The most important information event of Friday was Vladimir Putin’s interview with Bloomberg, in which the Russian president touched on key issues on the global information agenda. I am sure that dozens of publications are going over this interview and discussing every question and answer in it, but I want to propose to you, dear friends, to look at this from a different angle.
The point is that John Micklethwait, the editor-in-chief of Bloomberg who interviewed the Russian president, is not merely a journalist, but one of many journalists who has participated for many years in meetings of the Bilderberg Club as a full member of this shadow interest group whose opinions determine the policies of Western countries. I think that this explains the unusual format of the interview and the fact that Vladimir Putin called Micklethwait a “specialist” and debated with him more like a politician than a journalist…
To view the Bloomberg Video Interview
If we look at the interview with Putin from this point of view, then we see that this can be considered as Putin’s response to the Western political elite. Here are the key points which I would like to highlight.
John Micklethwait inquired as to whether Putin is ready to exchange or sell the Kuril Islands and Kaliningrad, a question which immediately received a sharp response from the Russian president. The response on the Kuril islands was done in traditional Putin style, said to the effect that “Russia does not trade territories, but looks for agreements that suit both parties.”
As for Kaliningrad, Putin outlined the following perspective for this representative of Bilderberg: if someone starts revising the outcome of the Second World War, then the question can be immediately raised about Germany’ eastern territories, where Lvov belongs, and the borders of Romania and Hungary. If anyone wants to open “Pandora’s box”, as Putin put it, then “go ahead with flag in hand.” John Micklethwait hastened to say the he was joking. But the video intereview shows that Putin did not appreciate this “joke.”
The second important point was when John Micklethwait asked Putin about Russian gold-currency reserves, budget deficits, and oil prices. He, like many Russian liberals, distorted Putin’s quote on oil production falling if oil prices fall below $80 a barrel. But Putin reasonably replied that we have enough currency reserves by all standards and a moderate budget deficit. To the question of oil prices, the Russian president remarked that investments in oil production have fallen sharply given current prices. This is what he had in mind, not what certain journalists are misquoting him as saying.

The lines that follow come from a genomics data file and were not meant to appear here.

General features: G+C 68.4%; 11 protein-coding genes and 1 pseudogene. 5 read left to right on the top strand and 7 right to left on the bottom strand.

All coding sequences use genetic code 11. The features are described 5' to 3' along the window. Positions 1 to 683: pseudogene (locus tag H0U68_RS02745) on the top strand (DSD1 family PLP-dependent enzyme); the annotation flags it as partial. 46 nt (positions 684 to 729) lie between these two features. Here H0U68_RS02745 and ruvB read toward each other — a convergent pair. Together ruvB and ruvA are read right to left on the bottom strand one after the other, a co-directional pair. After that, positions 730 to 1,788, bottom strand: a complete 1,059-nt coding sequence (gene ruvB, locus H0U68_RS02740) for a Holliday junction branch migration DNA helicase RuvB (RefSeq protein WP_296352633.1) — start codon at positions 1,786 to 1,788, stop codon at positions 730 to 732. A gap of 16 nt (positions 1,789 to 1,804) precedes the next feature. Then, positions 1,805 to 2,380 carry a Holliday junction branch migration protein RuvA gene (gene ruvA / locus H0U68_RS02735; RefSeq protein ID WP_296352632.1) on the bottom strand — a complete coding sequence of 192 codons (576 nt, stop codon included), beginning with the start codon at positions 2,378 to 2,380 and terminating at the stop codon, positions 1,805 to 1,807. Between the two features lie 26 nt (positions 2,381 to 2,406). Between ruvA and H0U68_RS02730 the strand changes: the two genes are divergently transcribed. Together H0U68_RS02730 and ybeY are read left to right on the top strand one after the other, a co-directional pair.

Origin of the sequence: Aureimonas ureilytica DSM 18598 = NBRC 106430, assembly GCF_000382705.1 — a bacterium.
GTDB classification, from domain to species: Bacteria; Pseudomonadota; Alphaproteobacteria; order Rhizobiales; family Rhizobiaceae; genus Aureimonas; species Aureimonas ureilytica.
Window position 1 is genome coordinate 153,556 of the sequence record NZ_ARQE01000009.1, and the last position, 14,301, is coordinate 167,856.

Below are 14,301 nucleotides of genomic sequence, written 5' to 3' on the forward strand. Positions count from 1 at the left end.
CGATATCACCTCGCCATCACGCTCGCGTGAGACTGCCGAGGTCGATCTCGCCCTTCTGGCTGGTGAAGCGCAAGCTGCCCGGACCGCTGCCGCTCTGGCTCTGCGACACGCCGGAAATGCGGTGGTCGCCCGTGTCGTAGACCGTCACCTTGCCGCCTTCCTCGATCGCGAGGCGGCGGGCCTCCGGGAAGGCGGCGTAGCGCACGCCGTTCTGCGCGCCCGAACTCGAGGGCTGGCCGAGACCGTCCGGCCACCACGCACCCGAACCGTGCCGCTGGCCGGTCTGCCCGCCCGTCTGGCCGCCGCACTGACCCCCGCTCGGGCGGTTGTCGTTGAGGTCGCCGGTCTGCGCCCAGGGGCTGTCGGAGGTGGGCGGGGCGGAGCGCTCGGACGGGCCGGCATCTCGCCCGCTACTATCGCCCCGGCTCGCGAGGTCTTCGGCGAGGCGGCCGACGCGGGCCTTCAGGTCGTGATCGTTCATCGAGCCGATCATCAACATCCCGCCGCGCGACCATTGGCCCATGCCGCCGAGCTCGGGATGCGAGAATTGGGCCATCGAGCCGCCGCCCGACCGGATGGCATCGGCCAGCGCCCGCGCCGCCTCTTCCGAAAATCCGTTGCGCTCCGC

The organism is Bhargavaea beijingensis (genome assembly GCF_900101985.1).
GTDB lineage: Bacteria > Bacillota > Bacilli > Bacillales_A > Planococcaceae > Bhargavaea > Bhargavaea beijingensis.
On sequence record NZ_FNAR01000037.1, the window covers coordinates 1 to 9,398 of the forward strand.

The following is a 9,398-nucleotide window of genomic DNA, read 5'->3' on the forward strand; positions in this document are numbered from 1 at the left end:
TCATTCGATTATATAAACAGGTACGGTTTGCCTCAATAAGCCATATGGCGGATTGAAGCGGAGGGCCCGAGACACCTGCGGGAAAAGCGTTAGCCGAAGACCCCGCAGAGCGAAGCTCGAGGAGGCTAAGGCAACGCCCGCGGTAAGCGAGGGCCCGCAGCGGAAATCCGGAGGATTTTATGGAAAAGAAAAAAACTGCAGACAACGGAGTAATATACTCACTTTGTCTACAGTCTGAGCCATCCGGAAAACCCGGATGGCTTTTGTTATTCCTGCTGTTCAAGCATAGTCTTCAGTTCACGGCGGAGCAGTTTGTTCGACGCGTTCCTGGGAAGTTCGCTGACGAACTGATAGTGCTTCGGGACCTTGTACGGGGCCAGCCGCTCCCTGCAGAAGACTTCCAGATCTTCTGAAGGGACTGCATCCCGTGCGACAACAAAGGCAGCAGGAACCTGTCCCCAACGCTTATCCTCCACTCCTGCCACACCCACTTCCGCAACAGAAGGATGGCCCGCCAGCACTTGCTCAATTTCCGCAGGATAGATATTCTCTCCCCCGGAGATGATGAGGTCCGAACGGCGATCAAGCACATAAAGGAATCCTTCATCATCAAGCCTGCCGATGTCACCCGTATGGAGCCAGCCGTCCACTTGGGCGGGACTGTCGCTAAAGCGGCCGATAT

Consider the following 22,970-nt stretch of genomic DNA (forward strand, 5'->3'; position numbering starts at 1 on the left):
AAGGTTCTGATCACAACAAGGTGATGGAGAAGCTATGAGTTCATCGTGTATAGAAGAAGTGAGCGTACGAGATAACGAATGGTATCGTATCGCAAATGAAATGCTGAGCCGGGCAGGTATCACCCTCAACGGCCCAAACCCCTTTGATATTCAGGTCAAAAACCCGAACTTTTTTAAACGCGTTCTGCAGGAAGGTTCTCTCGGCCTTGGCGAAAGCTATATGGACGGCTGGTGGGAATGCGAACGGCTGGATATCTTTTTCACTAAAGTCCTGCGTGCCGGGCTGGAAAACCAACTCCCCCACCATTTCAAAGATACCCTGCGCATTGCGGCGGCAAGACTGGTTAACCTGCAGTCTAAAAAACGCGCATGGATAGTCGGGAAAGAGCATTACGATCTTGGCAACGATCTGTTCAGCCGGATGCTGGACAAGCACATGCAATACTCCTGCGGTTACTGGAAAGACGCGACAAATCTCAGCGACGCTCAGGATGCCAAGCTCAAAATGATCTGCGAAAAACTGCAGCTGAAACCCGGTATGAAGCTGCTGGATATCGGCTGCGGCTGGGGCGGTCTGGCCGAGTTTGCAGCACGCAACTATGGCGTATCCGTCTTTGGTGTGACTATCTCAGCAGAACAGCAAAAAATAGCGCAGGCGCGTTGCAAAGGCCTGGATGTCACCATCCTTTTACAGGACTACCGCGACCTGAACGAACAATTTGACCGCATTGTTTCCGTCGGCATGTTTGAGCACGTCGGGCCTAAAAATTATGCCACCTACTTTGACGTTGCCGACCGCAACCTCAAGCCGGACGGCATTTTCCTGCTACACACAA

Here you can see the graph compiled by Bloomberg itself which, ironically, indicates that the Russian president is absolutely right.
Due to low oil prices, no one is investing in the exploration of new reserves, hence why the number and size of new oil fields in 2015 and 2016 fell to zero. This means that, in the future, we inevitably await a shortage of oil and corresponding higher prices. Putin’s response can be interpreted as a subtle hint at the serious economic circumstances which our Western partners will not find to their liking.
We must give credit to the Bilderberg club’s representative – he really tried to provoke the Russian president to give him the answers he wanted. In particular, he tried to present Putin as a staunch enemy of Europe who desires the collapse of the Eurozone, the destruction of the Euro, and the complete collapse of the European project. After all, what better way to support anti-Russian propaganda in Europe than with the words of the Russian president himself? Putin, as expected, did not take the bait. He wished Europeans the best of luck in fighting the crisis and remarked that he is critical of the EU’s foreign policy, but that Russia hopes for the European economy to improve.
The second failed provocation was when Micklethwait attempted to force Putin to publicly support Donald Trump as candidate for President of the United States, or at least admit that Russia was behind the hacking attack on the Democratic Party’s servers. This provocation failed, as Putin declared his readiness to work with any American president capable of complying with agreements. So that this would be less painful for the interviewer, he added that he understands why the American public was so surprised by the information that hackers exposed. Translated from diplomatic language into English, his remark sounded so: “Yeah, everyone knows that you have a rotten political system – enough making it a comedy out of it.”
And the final important element: the Russian president stressed that if anyone in the American leadership tries to “get rid of us,” we will survive and “who knows who will lose more with such an approach.”
Then Putin broke the interview format and asked a direct question to the Bilderberg Club representative. Putin asked whether he wants to repeat the Cuban Missile Crisis. John Micklethwait quickly replied that “no one wants to.” From my point of view, this was another clear and unambiguous message to our Western partners. As they say, a kind word and a nuclear weapon can achieve more than just a kind word. All that remains is to hope that our Western partners will draw the right conclusions from the Russian president’s words.